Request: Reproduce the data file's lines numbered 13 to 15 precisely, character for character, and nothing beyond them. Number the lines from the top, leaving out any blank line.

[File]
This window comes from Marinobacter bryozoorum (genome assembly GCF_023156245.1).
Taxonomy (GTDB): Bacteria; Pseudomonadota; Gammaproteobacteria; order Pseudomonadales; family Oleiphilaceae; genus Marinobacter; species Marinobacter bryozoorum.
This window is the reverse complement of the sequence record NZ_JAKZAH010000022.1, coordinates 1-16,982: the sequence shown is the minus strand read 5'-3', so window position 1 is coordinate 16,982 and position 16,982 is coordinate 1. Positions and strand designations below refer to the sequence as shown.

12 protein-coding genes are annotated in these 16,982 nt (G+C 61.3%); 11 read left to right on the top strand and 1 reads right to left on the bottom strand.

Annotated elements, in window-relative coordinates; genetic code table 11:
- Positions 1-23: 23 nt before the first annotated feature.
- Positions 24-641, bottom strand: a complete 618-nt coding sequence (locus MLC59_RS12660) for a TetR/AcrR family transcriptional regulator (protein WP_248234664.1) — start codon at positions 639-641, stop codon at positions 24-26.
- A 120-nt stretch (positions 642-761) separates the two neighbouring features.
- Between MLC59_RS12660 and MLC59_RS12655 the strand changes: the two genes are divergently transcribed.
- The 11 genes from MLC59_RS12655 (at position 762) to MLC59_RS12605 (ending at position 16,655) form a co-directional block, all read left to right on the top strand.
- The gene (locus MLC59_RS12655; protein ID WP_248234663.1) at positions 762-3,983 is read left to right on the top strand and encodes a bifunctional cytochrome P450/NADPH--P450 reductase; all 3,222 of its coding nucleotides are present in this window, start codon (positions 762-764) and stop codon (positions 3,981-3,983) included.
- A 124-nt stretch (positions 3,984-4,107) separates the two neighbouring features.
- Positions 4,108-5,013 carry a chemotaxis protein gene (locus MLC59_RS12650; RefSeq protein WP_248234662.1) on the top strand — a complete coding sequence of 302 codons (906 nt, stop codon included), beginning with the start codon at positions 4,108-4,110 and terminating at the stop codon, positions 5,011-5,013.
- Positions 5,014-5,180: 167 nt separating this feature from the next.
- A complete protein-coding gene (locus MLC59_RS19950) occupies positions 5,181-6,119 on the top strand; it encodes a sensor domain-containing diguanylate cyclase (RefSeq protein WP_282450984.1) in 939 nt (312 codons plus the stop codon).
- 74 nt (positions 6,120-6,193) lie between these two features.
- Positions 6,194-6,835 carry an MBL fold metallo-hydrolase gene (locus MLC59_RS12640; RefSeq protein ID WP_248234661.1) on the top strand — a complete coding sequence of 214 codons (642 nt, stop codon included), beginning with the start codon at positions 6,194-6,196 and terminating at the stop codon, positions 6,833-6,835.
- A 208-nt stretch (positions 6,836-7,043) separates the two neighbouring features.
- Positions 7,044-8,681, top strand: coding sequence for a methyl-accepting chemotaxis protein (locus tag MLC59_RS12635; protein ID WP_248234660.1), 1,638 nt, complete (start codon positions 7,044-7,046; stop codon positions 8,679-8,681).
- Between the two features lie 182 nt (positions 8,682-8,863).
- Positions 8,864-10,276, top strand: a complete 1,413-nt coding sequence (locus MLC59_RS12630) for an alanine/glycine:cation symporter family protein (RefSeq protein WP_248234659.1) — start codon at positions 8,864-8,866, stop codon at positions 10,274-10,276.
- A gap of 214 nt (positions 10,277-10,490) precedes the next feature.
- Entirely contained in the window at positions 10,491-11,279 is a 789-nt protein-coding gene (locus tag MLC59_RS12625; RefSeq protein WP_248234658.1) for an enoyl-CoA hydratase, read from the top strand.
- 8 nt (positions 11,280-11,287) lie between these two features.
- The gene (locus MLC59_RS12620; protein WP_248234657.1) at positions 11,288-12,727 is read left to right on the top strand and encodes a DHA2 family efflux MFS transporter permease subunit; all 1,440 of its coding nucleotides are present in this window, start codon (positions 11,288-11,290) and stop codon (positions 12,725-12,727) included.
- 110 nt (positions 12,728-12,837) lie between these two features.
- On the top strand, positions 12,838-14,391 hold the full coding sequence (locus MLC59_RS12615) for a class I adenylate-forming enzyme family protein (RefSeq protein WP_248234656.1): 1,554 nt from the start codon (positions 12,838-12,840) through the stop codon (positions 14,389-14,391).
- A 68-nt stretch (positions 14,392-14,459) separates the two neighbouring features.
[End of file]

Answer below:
- Positions 4,108-5,013 carry a chemotaxis protein gene (locus MLC59_RS12650; RefSeq protein WP_248234662.1) on the top strand — a complete coding sequence of 302 codons (906 nt, stop codon included), beginning with the start codon at positions 4,108-4,110 and terminating at the stop codon, positions 5,011-5,013.
- Positions 5,014-5,180: 167 nt separating this feature from the next.
- A complete protein-coding gene (locus MLC59_RS19950) occupies positions 5,181-6,119 on the top strand; it encodes a sensor domain-containing diguanylate cyclase (RefSeq protein WP_282450984.1) in 939 nt (312 codons plus the stop codon).